On February 2, 2018, Moody’s Investors Service downgraded Revlon Consumer Products Corporation’s corporate family rating to Caa1 from B2, probability of default rating to Caa1-PD from B2-PD, senior secured term loan rating to B3 from B1 and its unsecured global notes rating to Caa3 from Caa1. According to Moody’s, the downgrades reflect Moody’s expectation that Revlon’s financial leverage will remain unsustainably high over the next year. Revlon’s progress at deleveraging following the 2016 acquisition of Elizabeth Arden has been very slow and Moody’s estimates that Revlon’s 2017 debt to EBITDA exceeded 11x. Moody’s expects leverage reduction to be hampered by low organic earnings growth over the next year. Revlon’s operations are not fully stabilized and face challenges that could affect sales and raise the cost and time to implement some more complex restructuring moves.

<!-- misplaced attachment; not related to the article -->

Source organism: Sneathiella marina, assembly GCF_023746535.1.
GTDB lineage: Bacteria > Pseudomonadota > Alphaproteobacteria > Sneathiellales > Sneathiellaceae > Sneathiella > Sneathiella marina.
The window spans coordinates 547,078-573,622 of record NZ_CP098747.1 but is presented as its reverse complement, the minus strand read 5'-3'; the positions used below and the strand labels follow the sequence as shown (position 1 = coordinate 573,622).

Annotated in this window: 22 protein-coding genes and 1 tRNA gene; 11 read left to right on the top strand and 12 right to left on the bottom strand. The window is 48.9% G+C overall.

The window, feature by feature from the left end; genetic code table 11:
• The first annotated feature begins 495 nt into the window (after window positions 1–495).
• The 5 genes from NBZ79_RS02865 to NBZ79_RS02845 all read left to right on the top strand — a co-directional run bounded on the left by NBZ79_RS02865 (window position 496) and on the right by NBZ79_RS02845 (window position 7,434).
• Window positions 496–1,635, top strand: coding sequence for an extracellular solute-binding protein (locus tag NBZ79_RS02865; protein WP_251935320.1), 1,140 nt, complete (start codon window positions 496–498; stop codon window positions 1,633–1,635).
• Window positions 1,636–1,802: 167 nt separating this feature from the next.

On February 6, 2018, S&P Global Ratings lowered its corporate credit rating on Revlon, Inc. to CCC+ from B-, its $1.8 billion term loan B to CCC+ from B- and its $500 million notes due 2021 and $450 million notes due 2024 to CCC from CCC+. According to S&P Global, the rating action reflects S&P’s belief that Revlon’s operating performance will remain weak and that debt leverage will remain very high at roughly 9x in the upcoming year. Read more on distressed companies.